Let’s look at the physiology of stress.
When you encounter a perceived threat, say, getting attacked by a sabre-toothed tiger, your hypothalamus goes to work. It lives for this stuff. It sends out nerve and hormonal signals to your adrenal glands (which are at the top of your kidneys, for those of you who don’t remember biology class). The adrenals get excited, because this is their entire raison d’etre, and they release a surge of hormones and neurotransmitters, which include adrenaline and cortisol. Adrenaline increases your heart rate, elevates your blood pressure, and boosts your energy supplies. Your ability to fight the sabre-toothed tiger (bad idea) or run away (better idea) has been increased, which means you have a better chance of surviving the attack. Cortisol increases glucose levels in the bloodstream (more energy), enhances your brain’s ability to use that glucose (faster decision making ability, so you can figure out that running is a better option), and increases the availability of those things that help you repair tissue (theoretically created by running away really fast, rather then being eaten by the tiger, because that’s harder to repair). Cortisol also shuts down or significantly diminishes the non-essential systems in the body. If you were a spaceship, you’d be shutting down the replicators in favor of keeping life support going, but you are not a spaceship. So, instead, your immune system is supressed, your digestive and reproductive systems get put on hold, and growth is repressed. Your body chemistry also has a strong effect on the areas of the brain that handle motivation (ignore it if it’s not life threatening), fear (you’re going to be eaten by a tiger!), and mood (nothing but the stress matters right now).
Once you get back to your cave (or gated community or some other safe haven), and the threat is over, your hormone levels return to normal and your body starts working the way it’s supposed to. Unless, of course, you are now being stalked by a sabre-toothed tiger, or your boss, or your children. When you are under constant stress, this process doesn’t shut off. Which means your glucose levels are high (tasty tasty diabetes), your blood pressure is high (which leads to doctors yelling at you), your brain is on overdrive (you know that committee in your head? They’ve all just had double espressos!), your cellular growth might be pushing itself too hard, your immune system is sub-par, you are having trouble digesting things, you’re not conceiving or growing babies the way you should, and, if you’re still growing, you’re not growing anymore. Oh, also, your motivation is shot, you’re in an unfocused state of fear (which we frequently interpret as worry), and you’re depressed.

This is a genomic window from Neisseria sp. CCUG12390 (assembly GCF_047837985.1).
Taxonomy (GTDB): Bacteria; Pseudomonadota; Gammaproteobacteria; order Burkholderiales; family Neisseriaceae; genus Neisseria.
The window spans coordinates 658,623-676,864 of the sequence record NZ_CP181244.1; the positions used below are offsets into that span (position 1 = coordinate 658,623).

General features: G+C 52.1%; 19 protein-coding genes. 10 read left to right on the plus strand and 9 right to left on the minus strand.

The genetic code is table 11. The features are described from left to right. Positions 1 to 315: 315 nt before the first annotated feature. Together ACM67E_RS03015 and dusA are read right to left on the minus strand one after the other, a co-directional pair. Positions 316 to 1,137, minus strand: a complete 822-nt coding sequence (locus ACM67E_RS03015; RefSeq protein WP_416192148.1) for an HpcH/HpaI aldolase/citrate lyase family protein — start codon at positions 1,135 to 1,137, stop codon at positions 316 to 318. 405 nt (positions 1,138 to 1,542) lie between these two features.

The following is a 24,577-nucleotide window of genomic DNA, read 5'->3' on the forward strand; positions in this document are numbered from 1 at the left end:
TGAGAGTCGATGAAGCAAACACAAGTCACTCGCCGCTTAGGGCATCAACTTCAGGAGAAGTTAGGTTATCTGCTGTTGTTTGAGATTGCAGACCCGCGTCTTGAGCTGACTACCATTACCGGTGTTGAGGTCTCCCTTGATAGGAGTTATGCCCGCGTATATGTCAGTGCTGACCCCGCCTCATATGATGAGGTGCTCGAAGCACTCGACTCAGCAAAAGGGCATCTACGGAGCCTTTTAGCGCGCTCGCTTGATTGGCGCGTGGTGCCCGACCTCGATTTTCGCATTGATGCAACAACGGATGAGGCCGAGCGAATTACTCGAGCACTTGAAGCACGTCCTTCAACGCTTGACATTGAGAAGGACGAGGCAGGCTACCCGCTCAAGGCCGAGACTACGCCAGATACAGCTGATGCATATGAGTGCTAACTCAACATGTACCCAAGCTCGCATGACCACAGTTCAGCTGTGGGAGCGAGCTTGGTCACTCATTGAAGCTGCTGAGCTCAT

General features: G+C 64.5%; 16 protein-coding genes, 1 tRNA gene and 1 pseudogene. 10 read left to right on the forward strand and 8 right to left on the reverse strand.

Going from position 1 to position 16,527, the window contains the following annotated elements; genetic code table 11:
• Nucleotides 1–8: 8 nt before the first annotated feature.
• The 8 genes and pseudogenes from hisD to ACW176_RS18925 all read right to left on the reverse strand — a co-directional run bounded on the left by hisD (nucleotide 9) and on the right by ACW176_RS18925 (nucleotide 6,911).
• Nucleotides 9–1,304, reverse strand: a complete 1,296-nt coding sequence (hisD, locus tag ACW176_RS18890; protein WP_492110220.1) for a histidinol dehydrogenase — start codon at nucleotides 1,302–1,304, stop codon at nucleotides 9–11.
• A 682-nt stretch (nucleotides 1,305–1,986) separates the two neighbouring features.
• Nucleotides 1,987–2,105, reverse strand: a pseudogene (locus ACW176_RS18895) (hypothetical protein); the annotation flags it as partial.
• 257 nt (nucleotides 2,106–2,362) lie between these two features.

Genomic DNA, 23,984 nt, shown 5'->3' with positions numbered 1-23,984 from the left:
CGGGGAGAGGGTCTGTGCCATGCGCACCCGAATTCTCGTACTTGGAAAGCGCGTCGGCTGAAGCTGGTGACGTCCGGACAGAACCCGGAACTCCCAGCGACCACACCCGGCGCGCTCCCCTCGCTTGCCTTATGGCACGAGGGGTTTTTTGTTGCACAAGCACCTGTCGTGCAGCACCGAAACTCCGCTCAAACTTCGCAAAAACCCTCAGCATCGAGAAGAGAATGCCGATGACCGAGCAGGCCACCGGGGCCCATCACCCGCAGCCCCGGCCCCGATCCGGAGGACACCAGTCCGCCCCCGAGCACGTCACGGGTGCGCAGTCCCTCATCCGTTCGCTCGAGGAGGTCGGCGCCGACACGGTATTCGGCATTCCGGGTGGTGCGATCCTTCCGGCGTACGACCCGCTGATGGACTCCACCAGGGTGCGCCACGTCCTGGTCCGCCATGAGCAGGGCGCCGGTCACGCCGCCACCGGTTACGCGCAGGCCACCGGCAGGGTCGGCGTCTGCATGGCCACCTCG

Two things will effect how you respond to stress – genetics and life experience. Studies have recently suggested that if your parents and grandparents had experiences in their lives that were stressful, it may have altered their genes. This may mean that people who come from high-stress blood-families are predisposed to being high-stress themselves, even if they were adopted at birth. If your life experiences have been stressful (childhood abuse or neglect, high-crime neighborhood, big accidents, war, etc.), your overall reaction to stress may be higher.
On a chemical level, the intensity of your response if governed by glucocorticoids. These are the steroids produced by your body; they control metabolism (mostly of carbohydrates, but they do have some effect on your ability to metabolize fats and proteins); cortisol is a glucocorticoid. Even if you don’t think that your life should be stressing you out, three things will increase your production of cortisol and, therefore, cause your body to have a stress reaction: sleep deprivation, alcohol consumption, and caffeine intake. It is also important to note that fully 50% of people who are clinically depressed have been found to have elevated cortisol levels.
When you combine your genetics, life experience, and intensity of reaction, it can take anywhere from 30 minutes to several days to “destress” after a stressful event. If you have more stress before the relaxation effect kicks in, you end up with long-term stress, which can cause shrinkage in the hippocampus, which is the area of the brain that stores memories. You might deduce from all of the above, that long term stress also suppresses the immune system, raises blood pressure and blood sugar levels, affects your metabolism and reproductive systems, and can contribute to depression; you would be correct.
Next week, I will be going in depth into the relaxation response
Dartmouth Undergraduate Journal of Science: The Physiology of Stress: Cortisol and the Hypothalamic-Pituitary-Adrenal Axis (Read this article for all of the science about what cortisol does)